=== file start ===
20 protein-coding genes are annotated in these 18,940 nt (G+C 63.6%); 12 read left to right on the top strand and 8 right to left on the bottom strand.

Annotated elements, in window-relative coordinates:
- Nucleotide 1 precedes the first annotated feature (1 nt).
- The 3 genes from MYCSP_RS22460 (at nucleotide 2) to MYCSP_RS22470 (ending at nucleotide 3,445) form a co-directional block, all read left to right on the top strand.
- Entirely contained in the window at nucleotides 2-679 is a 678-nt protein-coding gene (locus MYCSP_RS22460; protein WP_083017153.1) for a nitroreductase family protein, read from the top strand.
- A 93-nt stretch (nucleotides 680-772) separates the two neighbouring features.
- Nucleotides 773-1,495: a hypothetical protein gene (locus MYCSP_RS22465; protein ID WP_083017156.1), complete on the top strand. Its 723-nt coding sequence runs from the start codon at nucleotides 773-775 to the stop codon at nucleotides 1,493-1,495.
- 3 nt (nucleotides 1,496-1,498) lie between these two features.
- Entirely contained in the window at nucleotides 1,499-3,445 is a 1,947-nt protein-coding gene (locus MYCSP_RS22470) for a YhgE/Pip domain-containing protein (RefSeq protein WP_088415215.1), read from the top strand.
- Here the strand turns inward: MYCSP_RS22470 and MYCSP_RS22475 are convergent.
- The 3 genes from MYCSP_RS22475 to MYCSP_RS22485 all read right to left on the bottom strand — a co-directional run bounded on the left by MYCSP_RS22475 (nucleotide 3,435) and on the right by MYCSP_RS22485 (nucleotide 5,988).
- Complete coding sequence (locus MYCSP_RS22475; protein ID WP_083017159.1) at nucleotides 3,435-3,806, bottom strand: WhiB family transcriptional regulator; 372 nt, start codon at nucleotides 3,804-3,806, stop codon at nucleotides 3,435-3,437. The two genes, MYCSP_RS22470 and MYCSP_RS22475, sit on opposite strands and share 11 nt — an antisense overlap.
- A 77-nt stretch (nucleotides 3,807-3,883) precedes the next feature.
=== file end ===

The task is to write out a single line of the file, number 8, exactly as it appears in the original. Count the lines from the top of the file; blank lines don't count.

- 3 nt (nucleotides 1,496-1,498) lie between these two features.